PTFE Tubing and Piping Manufacturing
Polytetrafluoroethylene (PTFE) and other fluoropolymer tubing products are commonly used in the steel and chemical processing industries, primarily for transporting chemicals, many of which are extremely corrosive.
You may recognize PTFE in its more common application: on non-stick cooking pans and other kitchenware. However, it is also highly valued in manufacturing applications. PTFE tubing has become increasingly popular, over carbon and other metal piping, due to its highly non-corrosive properties.
Some of the basic properties and beneficial features of PTFE include:
1. Chemical Resistance
Due to its properties, PTFE is highly chemical resistant, which makes it an excellent candidate for a variety of manufacturing projects. PTFE is inert to the following chemicals:
- Aqua Regia
- Biological Fluids
- Hydrofluoric Acid
- Fuming Sulfuric Acid
- Chlorosulfuric Acid
- Highly Halogenated Organics
- Printing Inks & Dyes
- Boiling Sodium Hydroxide Solution
- Aromatic Solvents
- Low Level Radioactive Substances
- Chlorine Gas Amines
- Hydrogen Peroxide
- Industrial Oils
- Acid Chlorides
- Hot, Fuming Nitric Acid
There are, however, a few chemicals which will cause PTFE to deteriorate over time. These include: chlorine trifluoride, molten alkali metals and their solutions, and gaseous fluorine at extremely high temperatures and/or pressures.
2. Water Resistance
PTFE is naturally hydrophobic, which means that there is an absence of attraction to water. Therefore, it doesn’t absorb water like many solid materials do. Instead, it appears to repel it, which makes it a great material for use where water exposure is likely.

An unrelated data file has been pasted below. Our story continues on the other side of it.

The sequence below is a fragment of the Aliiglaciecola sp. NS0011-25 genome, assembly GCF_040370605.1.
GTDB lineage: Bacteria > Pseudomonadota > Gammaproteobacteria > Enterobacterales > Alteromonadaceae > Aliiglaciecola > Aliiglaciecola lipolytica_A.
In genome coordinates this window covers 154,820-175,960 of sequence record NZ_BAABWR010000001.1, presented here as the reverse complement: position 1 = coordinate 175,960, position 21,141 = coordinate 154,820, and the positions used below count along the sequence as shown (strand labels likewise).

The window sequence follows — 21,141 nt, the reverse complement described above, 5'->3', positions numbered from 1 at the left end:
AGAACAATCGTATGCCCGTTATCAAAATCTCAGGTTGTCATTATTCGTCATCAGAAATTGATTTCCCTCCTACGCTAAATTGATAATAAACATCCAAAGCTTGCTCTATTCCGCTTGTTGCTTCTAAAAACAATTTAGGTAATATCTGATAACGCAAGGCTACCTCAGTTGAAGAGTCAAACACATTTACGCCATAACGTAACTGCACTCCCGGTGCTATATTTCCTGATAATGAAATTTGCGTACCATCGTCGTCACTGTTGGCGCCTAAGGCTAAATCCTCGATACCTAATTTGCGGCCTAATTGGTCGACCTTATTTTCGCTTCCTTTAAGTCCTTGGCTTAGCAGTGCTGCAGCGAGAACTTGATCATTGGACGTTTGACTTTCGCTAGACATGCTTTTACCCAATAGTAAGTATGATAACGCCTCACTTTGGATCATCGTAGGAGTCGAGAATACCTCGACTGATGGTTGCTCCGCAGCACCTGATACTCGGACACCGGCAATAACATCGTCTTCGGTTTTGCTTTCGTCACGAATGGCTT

3. High Heat Resistance and Low Temperature Resistance
PTFE tubing is a great solution for applications where extremely high or low temperatures are present, with the ability to withstand temperatures as high as 260°C (500°F), and as low as -270°C (-454°F).
4. Great Insulator
PTFE materials are also ideal for insulation, offering a surface resistivity level of 3.6 x 1012 ohms. It also contains excellent electrical properties, due to the fact that they maintain a dielectric constant of precisely 2.1 from -40 degrees F to 480 degrees F. Because of this, it is often used in electronics and electrical service.
5. UV Radiation Resistance
PTFE has a radiation resistance threshold of 2 – 7 x 104 rads (a deprecated unit of absorbed radiation dose, defined as 1 rad = 0.01 Gy =0.01 J/kg.) Its resistance increases x 10 in the absence of oxygen.
6. Low Coefficient of Friction
PTFE has one of the lowest coefficients of friction (COH) among solid materials, with a static COH of .08. The coefficient of friction is “A measure of the amount of resistance that a surface exerts on or substances moving over it, equal to the ratio between the maximal frictional force that the surface exerts and the force pushing the object toward the surface.” This makes PTFE an excellent material for ensuring the consistent flow of liquids transportation.
PTFE can be used in a variety of industries, and for various applications. It can be welded or bent to fit a particular space or shape. Due to its natural insulating properties, it is often used in insulation cables and connector assemblies.
It is most often seen in the following industries: aerospace and transportation technology, electronics, chemical & pharmaceutical manufacturing, food processing, environmental sciences, fluid transfer devices and water processing systems, to name a few.
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